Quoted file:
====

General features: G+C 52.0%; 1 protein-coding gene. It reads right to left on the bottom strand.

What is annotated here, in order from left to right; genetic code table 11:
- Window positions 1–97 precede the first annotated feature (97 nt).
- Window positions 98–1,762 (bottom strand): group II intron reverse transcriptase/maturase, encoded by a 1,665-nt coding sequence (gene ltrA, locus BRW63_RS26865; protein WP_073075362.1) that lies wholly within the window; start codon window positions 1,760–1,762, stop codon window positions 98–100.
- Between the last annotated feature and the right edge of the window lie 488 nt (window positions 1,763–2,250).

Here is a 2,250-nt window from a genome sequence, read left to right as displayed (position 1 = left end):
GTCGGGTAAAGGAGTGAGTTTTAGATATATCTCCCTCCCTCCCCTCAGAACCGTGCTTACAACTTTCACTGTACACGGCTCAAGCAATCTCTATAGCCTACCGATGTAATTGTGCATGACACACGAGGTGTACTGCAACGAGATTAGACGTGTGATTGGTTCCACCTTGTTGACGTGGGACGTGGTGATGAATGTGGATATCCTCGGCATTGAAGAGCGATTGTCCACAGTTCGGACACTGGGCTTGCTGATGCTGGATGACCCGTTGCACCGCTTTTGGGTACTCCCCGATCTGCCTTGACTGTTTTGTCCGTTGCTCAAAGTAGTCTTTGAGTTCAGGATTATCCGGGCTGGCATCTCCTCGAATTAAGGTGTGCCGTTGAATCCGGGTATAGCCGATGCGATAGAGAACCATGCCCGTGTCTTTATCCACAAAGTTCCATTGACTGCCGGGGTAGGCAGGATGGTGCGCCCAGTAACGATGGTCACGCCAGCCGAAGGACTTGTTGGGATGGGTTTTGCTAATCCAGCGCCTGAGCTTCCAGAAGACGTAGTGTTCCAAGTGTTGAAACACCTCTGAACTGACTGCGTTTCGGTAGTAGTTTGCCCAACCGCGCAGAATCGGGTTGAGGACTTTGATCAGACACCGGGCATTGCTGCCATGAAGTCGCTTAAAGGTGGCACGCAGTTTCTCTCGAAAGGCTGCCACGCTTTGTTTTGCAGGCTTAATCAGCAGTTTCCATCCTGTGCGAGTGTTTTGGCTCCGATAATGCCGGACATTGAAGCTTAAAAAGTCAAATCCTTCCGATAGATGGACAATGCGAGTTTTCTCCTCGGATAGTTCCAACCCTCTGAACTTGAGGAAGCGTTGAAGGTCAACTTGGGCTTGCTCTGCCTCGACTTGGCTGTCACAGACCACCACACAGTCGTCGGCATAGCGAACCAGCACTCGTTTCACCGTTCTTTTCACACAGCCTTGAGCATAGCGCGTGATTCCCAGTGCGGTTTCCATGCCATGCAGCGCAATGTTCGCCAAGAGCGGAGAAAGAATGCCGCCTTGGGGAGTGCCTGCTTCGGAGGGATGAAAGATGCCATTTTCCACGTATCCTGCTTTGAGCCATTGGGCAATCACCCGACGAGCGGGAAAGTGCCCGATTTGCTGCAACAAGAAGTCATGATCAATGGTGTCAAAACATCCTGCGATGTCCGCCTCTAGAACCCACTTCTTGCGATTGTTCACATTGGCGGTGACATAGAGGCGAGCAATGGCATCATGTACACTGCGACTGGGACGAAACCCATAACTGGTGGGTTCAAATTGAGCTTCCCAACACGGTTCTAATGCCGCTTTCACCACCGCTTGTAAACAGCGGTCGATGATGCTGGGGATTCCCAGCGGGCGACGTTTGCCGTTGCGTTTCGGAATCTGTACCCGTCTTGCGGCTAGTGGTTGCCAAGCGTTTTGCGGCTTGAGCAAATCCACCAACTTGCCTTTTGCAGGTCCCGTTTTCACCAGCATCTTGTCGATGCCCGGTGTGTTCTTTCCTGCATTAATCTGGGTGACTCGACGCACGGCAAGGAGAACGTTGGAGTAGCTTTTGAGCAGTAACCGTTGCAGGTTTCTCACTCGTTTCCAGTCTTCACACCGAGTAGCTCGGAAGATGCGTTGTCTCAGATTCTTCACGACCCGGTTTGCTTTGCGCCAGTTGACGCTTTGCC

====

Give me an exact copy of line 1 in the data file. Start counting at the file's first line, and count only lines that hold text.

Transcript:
General features: G+C 52.0%; 1 protein-coding gene. It reads right to left on the bottom strand.